New Zealand Banking Industry Overview: KPMG's Latest Survey of the New Zealand Banking and Finance Sector Highlights Significantly Growth in Lending Assets, a Flurry of Acquisition and Consolidation Activity and Impressive Underlying Performances Overall

By Dinsdale, Andrew | Journal of Banking and Financial Services, August-September 2004 | Go to article overview

New Zealand Banking Industry Overview: KPMG's Latest Survey of the New Zealand Banking and Finance Sector Highlights Significantly Growth in Lending Assets, a Flurry of Acquisition and Consolidation Activity and Impressive Underlying Performances Overall


Dinsdale, Andrew, Journal of Banking and Financial Services


Economic conditions in New Zealand have provided a very favourable environment for lending growth in the past 12 months. However, this may not be sustainable through 2004 in view of the volatility of exchange rates and rising interest rates.

The focal point of the year was the completion of the biggest transaction in New Zealand corporate history--the sale of The National Bank by owners Lloyds TSB Group plc to ANZ Bank on 1 December 2003. The transaction means that ownership of all five major banks operating in New Zealand is now held in Australia.

The year also saw the gradual exit of AMP Bank from the New Zealand market resulting in the sale of various components of the loan book to HSBC, GE Commercial Finance NZ, Rabobank New Zealand and Strategic Finance.

The registered bank sector experienced outstanding growth in lending assets during 2003 as the property market was buoyed by a domestic economy growing at a brisk clip, low interest rates and strong population growth.

Once again the finance company sector has experienced spectacular asset growth and impressive results, which have attracted new participants. One such example is the launch in September last year of Orange Finance Limited by investment advisors, Money Managers Limited. The higher deposit rates offered within the finance company sector continue to draw investors in a period of record low interest rates. The demand for personal debt to finance the acquisition of white and brown goods and motor vehicles and for debt consolidation products also continues to increase and is fuelling growth in this sector. Refer to Figure 1.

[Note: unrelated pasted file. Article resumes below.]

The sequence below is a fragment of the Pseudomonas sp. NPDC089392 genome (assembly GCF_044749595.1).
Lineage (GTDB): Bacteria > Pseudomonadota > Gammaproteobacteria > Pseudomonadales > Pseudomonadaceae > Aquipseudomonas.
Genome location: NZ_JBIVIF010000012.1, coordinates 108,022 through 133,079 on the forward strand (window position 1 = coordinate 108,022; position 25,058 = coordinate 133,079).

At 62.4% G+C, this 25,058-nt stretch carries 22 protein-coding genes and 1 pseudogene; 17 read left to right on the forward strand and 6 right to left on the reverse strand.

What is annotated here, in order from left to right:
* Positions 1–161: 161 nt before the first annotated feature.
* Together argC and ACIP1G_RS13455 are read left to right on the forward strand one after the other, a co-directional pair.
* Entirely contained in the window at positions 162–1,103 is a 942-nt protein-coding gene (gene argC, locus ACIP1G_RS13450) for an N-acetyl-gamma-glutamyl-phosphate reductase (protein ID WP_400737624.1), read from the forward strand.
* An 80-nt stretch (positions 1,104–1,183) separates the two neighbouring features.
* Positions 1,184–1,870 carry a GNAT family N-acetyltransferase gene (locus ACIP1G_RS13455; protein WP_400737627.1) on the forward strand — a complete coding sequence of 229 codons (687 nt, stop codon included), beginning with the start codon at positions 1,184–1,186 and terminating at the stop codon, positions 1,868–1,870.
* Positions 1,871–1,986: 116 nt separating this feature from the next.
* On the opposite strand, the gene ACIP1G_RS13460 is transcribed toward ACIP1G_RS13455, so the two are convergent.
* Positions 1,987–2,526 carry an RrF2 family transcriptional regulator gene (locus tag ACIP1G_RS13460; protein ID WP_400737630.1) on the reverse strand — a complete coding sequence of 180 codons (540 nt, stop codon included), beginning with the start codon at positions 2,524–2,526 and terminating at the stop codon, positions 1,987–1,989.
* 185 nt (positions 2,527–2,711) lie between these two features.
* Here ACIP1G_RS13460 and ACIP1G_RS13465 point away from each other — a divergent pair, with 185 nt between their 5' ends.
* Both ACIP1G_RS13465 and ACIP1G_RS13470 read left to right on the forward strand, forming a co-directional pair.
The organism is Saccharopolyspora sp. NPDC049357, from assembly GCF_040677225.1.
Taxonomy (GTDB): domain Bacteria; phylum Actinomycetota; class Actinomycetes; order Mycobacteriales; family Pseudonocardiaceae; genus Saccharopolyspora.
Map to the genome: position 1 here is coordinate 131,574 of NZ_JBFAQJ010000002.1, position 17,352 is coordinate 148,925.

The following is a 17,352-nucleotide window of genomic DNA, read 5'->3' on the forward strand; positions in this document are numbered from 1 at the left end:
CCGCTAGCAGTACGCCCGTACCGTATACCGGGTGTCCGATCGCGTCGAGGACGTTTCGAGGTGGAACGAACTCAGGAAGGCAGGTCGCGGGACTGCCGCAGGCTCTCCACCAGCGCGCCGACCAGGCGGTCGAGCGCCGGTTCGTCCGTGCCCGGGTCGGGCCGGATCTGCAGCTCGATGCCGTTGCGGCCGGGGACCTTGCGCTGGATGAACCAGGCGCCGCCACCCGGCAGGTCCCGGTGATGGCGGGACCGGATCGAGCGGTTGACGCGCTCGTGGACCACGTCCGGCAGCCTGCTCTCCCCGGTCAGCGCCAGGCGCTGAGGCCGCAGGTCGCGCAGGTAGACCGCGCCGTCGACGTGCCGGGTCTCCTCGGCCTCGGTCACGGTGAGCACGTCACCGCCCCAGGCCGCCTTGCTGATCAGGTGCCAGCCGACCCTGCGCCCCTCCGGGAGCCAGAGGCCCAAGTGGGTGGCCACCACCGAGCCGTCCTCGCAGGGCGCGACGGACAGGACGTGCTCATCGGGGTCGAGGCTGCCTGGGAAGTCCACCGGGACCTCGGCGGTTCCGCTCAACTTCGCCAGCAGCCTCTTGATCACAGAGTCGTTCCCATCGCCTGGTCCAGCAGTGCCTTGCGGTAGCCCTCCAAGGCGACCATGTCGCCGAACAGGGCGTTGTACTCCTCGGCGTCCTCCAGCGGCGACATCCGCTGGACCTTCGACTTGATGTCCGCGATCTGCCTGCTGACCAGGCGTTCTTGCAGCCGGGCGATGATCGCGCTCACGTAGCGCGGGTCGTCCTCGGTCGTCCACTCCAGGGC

Strong asset and earnings growth

The first half of 2003 saw strong net migration and low interest rates which resulted in a buoyant housing market and construction sector. Retail trade also fared well and demand for imports was brisk. The second half of 2003 saw interest rates drop to near 20-year lows with the Official Cash Rate (OCR) sitting at 5 per cent for the six months up until January 2004. Annual inflation at 1.5 per cent remained well within the Reserve Bank of New Zealand's mid point range of 1 per cent to 3 per cent.

Offsetting these positive indicators, in the latter half of 2003 the New Zealand dollar breached the US dollar 70 cent level. It is widely acknowledged that the appreciation of the New Zealand dollar relative to the US dollar is greater than the economic fundamentals would imply. Since July 2002, the New Zealand dollar has risen 69 per cent against the US dollar, 12 per cent against the Euro, 46 per cent compared with the Japanese yen, 11 per cent against the Australian dollar and 25 per cent compared with the Sterling. While the New Zealand dollar has recently fallen to around US dollar 63 cents, giving some relief for exporters, most analysts expect the currency to gain in value again.

Since some of our most important industries are export driven, the value of the New Zealand dollar has a major impact throughout the economy that flows on to employees, customers, suppliers and their families. On the other hand, the appreciation has had a positive impact for importers and related industries.

Retail

Mortgage loan growth

Mortgage growth was again spectacular in 2003, with lending by the registered bank sector alone increasing by over $9.7 billion or nearly 13.3 per cent. The vast majority of lending undertaken by the savings institutions sector is also in the mortgage market and this sector grew by 17.1 per cent. At 18.7 per cent, the growth in loans and advances made by the finance company sector was outstanding, but obviously included a significant portion of commercial and unsecured lending rather than just mortgages.

While some of the growth in mortgage lending is the result of escalating house prices, there was also a significant increase in new loans being written. Statistics from the Real Estate Institute of New Zealand indicate that median house prices nationwide increased by 18. …

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New Zealand Banking Industry Overview: KPMG's Latest Survey of the New Zealand Banking and Finance Sector Highlights Significantly Growth in Lending Assets, a Flurry of Acquisition and Consolidation Activity and Impressive Underlying Performances Overall
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